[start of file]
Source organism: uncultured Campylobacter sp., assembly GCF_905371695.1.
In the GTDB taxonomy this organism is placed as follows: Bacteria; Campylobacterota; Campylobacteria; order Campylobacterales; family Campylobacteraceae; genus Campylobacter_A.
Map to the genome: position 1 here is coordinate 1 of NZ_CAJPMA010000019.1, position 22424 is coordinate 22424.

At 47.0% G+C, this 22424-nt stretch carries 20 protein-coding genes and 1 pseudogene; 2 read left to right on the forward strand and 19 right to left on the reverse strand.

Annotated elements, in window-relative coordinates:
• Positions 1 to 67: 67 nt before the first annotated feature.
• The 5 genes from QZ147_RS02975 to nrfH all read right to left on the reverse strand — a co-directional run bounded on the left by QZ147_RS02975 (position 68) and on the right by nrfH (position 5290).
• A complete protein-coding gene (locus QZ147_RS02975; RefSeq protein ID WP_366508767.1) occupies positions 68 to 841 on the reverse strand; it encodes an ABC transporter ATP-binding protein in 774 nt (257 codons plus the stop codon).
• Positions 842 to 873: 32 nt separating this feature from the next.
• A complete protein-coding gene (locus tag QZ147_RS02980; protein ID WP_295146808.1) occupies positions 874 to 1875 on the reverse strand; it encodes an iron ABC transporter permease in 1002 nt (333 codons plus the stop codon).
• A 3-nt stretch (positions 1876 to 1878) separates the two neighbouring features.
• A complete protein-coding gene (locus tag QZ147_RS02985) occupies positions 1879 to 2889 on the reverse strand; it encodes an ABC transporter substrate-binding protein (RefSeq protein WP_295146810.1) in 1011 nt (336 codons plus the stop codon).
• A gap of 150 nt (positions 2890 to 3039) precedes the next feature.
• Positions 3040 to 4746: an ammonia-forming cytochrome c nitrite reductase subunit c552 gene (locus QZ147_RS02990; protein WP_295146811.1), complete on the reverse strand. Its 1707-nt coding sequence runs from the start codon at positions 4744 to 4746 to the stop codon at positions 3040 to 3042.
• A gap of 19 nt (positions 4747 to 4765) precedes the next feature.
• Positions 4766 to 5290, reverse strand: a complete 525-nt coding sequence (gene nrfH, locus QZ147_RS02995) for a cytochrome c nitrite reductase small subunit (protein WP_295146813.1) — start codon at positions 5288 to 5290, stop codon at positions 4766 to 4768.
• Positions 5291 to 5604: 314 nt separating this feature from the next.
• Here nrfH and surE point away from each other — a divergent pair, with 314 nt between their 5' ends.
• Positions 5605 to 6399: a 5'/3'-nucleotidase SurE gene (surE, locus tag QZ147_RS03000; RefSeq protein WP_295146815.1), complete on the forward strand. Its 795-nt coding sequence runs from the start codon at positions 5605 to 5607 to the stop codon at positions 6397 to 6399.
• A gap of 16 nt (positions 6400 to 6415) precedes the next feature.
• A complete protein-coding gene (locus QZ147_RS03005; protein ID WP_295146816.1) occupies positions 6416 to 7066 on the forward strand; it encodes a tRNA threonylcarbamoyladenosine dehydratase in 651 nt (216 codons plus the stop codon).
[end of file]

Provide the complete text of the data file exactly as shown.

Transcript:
Source organism: uncultured Campylobacter sp., assembly GCF_905371695.1.
In the GTDB taxonomy this organism is placed as follows: Bacteria; Campylobacterota; Campylobacteria; order Campylobacterales; family Campylobacteraceae; genus Campylobacter_A.
Map to the genome: position 1 here is coordinate 1 of NZ_CAJPMA010000019.1, position 22424 is coordinate 22424.

At 47.0% G+C, this 22424-nt stretch carries 20 protein-coding genes and 1 pseudogene; 2 read left to right on the forward strand and 19 right to left on the reverse strand.

Annotated elements, in window-relative coordinates:
• Positions 1 to 67: 67 nt before the first annotated feature.
• The 5 genes from QZ147_RS02975 to nrfH all read right to left on the reverse strand — a co-directional run bounded on the left by QZ147_RS02975 (position 68) and on the right by nrfH (position 5290).
• A complete protein-coding gene (locus QZ147_RS02975; RefSeq protein ID WP_366508767.1) occupies positions 68 to 841 on the reverse strand; it encodes an ABC transporter ATP-binding protein in 774 nt (257 codons plus the stop codon).
• Positions 842 to 873: 32 nt separating this feature from the next.
• A complete protein-coding gene (locus tag QZ147_RS02980; protein ID WP_295146808.1) occupies positions 874 to 1875 on the reverse strand; it encodes an iron ABC transporter permease in 1002 nt (333 codons plus the stop codon).
• A 3-nt stretch (positions 1876 to 1878) separates the two neighbouring features.
• A complete protein-coding gene (locus tag QZ147_RS02985) occupies positions 1879 to 2889 on the reverse strand; it encodes an ABC transporter substrate-binding protein (RefSeq protein WP_295146810.1) in 1011 nt (336 codons plus the stop codon).
• A gap of 150 nt (positions 2890 to 3039) precedes the next feature.
• Positions 3040 to 4746: an ammonia-forming cytochrome c nitrite reductase subunit c552 gene (locus QZ147_RS02990; protein WP_295146811.1), complete on the reverse strand. Its 1707-nt coding sequence runs from the start codon at positions 4744 to 4746 to the stop codon at positions 3040 to 3042.
• A gap of 19 nt (positions 4747 to 4765) precedes the next feature.
• Positions 4766 to 5290, reverse strand: a complete 525-nt coding sequence (gene nrfH, locus QZ147_RS02995) for a cytochrome c nitrite reductase small subunit (protein WP_295146813.1) — start codon at positions 5288 to 5290, stop codon at positions 4766 to 4768.
• Positions 5291 to 5604: 314 nt separating this feature from the next.
• Here nrfH and surE point away from each other — a divergent pair, with 314 nt between their 5' ends.
• Positions 5605 to 6399: a 5'/3'-nucleotidase SurE gene (surE, locus tag QZ147_RS03000; RefSeq protein WP_295146815.1), complete on the forward strand. Its 795-nt coding sequence runs from the start codon at positions 5605 to 5607 to the stop codon at positions 6397 to 6399.
• A gap of 16 nt (positions 6400 to 6415) precedes the next feature.
• A complete protein-coding gene (locus QZ147_RS03005; protein ID WP_295146816.1) occupies positions 6416 to 7066 on the forward strand; it encodes a tRNA threonylcarbamoyladenosine dehydratase in 651 nt (216 codons plus the stop codon).